University Cybersecurity Is Still a Concern

By Lauren Coffey

ybersecurity concerns rippled through higher ed’s awareness in 2023, when a data breach hit dozens of institutions across the nation.

Nearly a year later, those breaches are still occurring. MOVEit, a software product used by several universities and related organizations for file transfers, announced Friday that it had found new vulnerabilities that could lead to further security problems.

“So, no, your guard can’t be taken down,” said Shawn Waldman, CEO of Secure Cyber Defense. “Organizations need to be on the highest alert possible, especially today.”

Higher education institutions are now markedly more prepared than they were last year, according to several cybersecurity experts who have seen institutions invest more time and money into safety measures.

“The increase in notoriety from these threat groups has really taken over and given administrators something to look at, because [being hacked] hurts your reputation,” said Todd Doss, senior managing director at Guidepost Solutions.

An Inside Higher Ed survey last fall found that 82 percent of CIOs said they were “moderately,” “very” or “extremely” confident that their institution’s cybersecurity practices could prevent ransomware attacks—up from 73 percent in 2022.

That aligns with findings from Moody’s, a bond rating agency, which found college and university cybersecurity budgets increased more than 70 percent in the last five years.

But money alone may not be enough to ward off the persistent—and growing—threats. Software company Malwarebytes called 2023 “the worst ransomware year on record for education,” noting a 70 percent increase in reported attacks.

In August 2023, the University of Michigan had to halt internet services during the first week of classes due to a breach that affected 230,000 students. In September, three decades’ worth of data was compromised at the University of Minnesota. And Hawaii Community College paid a ransom to hackers after roughly 28,000 individuals’ information was compromised.

Cybersecurity Advice for Higher Ed

To deal with hackers, ransomware and other cyberthreats, there needs to be a systemic change within the university system, said Doug Thompson, chief education architect at Tanium.

“The biggest problem is the cultural willingness to give up control at institutions,” said Thompson. “[Faculty] are used to the autonomy needed to install applications, but I don’t necessarily know who has got it or how to control it. And if you don’t know what you have and can’t reach it readily, then I don’t know what my risk is.”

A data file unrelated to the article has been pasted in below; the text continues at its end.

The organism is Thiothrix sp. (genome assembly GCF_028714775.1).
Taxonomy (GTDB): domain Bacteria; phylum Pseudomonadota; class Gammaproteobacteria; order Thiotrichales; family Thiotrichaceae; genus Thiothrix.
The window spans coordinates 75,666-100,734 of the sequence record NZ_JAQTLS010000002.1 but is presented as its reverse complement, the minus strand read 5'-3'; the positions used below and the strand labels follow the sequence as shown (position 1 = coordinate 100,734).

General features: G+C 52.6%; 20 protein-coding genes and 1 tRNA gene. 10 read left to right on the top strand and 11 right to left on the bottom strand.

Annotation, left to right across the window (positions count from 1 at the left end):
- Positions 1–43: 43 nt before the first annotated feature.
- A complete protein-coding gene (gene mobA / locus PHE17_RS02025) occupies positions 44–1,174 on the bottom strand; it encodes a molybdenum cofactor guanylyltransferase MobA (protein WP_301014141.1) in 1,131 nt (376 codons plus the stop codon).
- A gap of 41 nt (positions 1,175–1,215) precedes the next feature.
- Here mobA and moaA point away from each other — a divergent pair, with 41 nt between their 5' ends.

Thompson recommended a twofold approach: ensuring there is a point person in charge of the entire operation and putting hard deadlines on suggested cyberpractices, like giving 30 days to faculty to update all their applications.

Waldman said there needs to be a plan in place before any spending occurs, involving internal and external assessments to highlight where an institution is seeing gaps.

“What ends up happening is maybe there’s an influx of money, maybe there’s a grant, and they rush to do X instead of spending on a plan,” he said. “Otherwise when the spending is done, sometimes, unfortunately, it’s on the wrong thing.”

Doss said institutions that do not have ample resources—usually smaller colleges and universities—can focus on, at the very least, adopting cloud-based tools if they do not have their own.

“The smaller universities just don’t have the budgets or the staff to man a cyber program that can sustain the levels of attacks,” he said, pointing out that he’s seen students volunteer to run the IT help desk at some institutions.

Students also need to be considered when it comes to their roles in preventing cyberattacks, said Doss, who previously worked as an assistant director for the FBI running its crime lab division.

“It should be ‘See something, say something,’ but you have to give [students] a means in which to report it and need to give them training,” he said, adding it could be built into the infrastructure itself, like requiring students to understand safety training before connecting to their college’s Wi-Fi.

Institutional infrastructure is also changing, with most universities now at least considering adopting artificial intelligence and machine learning. But Suraj Mohandas, vice president of strategy at JAMF, said to keep in mind that while these tools can be helpful in cybersecurity measures, they can also be used by outside groups for more nefarious purposes.

“AI truly comes through as two sides of the same coin; there’s a dark side and bright side to what it offers,” he said. “And learning about the threats that are superpowered by AI will help us find tools that help us conquer its impact. It would be a shame to not leverage the latest in machine learning to understand and identify threats coming to us.”